Recently I heard author Jill Lepore speak at the KC Public Library. During the Q and A session, someone asked, “Jill, you’re a staff writer for the New Yorker. How did that happen?”
“Well,” said Jill, “you know those cheesy old paintings where the hand of God reaches down through a cloud? It happened like that.”We all have those “hand of God” moments. For me, one such moment was when my friend, author Bernadette Stankard, suggested I send my book to her publisher, Central Recovery Press. I did and they were instantly interested. Just last week, I received the beautiful new edition of Love in the Land of Dementia: Finding Hope in the Caregiver’s Journey. Soon available, as they say, in “bookstores everywhere.”
So many hands, human hands, have helped me edit and shape this book and I am grateful to each person who contributed ideas and insights. I am also grateful that I gave myself permission to write these stories.
For me, writing is about learning to dance on the page.
While I write, I picture a woman living in a trailer in North Dakota. In the evening, she sits in a brown living room, her husband in a lounger watching television, her son sprawled on the floor doing homework. She picks up my book and is transported, connected to the deeper parts of herself. When her husband asks, “Why are you crying?” she hands him the open book. The noise of the television blurs as he reads.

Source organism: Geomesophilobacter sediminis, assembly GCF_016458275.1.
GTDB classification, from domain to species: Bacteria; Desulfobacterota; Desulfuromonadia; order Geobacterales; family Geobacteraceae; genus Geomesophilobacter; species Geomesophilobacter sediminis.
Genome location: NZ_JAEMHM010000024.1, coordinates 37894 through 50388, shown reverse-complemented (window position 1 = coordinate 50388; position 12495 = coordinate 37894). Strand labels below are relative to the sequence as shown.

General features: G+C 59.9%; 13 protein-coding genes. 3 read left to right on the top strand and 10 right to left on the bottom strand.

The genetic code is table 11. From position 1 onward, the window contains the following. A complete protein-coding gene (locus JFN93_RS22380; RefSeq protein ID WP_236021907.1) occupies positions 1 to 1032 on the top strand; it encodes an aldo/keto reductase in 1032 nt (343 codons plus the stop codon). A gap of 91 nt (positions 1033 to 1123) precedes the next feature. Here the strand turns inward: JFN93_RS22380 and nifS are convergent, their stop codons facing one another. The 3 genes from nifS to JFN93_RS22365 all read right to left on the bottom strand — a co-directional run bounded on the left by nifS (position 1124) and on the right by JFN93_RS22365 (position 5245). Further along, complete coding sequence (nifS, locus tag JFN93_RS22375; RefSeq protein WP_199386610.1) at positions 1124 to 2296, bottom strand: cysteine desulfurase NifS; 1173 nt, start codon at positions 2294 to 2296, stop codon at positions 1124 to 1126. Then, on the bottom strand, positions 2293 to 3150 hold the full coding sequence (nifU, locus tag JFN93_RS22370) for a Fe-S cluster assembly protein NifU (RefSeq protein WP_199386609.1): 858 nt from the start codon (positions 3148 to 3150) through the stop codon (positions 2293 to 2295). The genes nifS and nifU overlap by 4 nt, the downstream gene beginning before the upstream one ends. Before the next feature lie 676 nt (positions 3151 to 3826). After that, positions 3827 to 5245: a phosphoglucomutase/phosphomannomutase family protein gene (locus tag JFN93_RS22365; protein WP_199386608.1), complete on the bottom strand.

“You’re not really a writer until you’ve been published,” a journalism professor once told me.
The more I write, the less I believe him
The tender manuscript goes out, primped and dressed up, clean and on good behavior, ready to meet the right editor. The process of getting published is akin to looking for love: a blend of alchemy, philosophy and fate. For every one of my stories that unfurl themselves in the pages of a magazine, I have a stack of shy sisters, waiting to be invited onto the dance floor so they can reveal their billowy brilliance.
I invite myself out onto the dance floor.
Last week, I received four pieces of mail that weren’t from major utility companies. I knew from the solemn brown of the envelopes that three were rejections. One was a card. Like a good child swallowing medicine before eating cake, I opened each rejection. Two were forms. The third said, “Gee, good story. My ex-girlfriend is also from Kansas.”
The card was from the daughter of my dear friend, who had recently died. As a way of sorting through my own grief, I’d written her daughters a letter, describing how much I admired their mother.
“Dear Deborah,” her daughter wrote me now, “Your letter meant so much to our family. I made copies for my sisters and we are carrying them around in our purses. I read the letter to my cousin in Texas. We both cried…”
As I read this card, my stack of rejections grew insignificant. I remembered why I want to write: simply, to connect with people.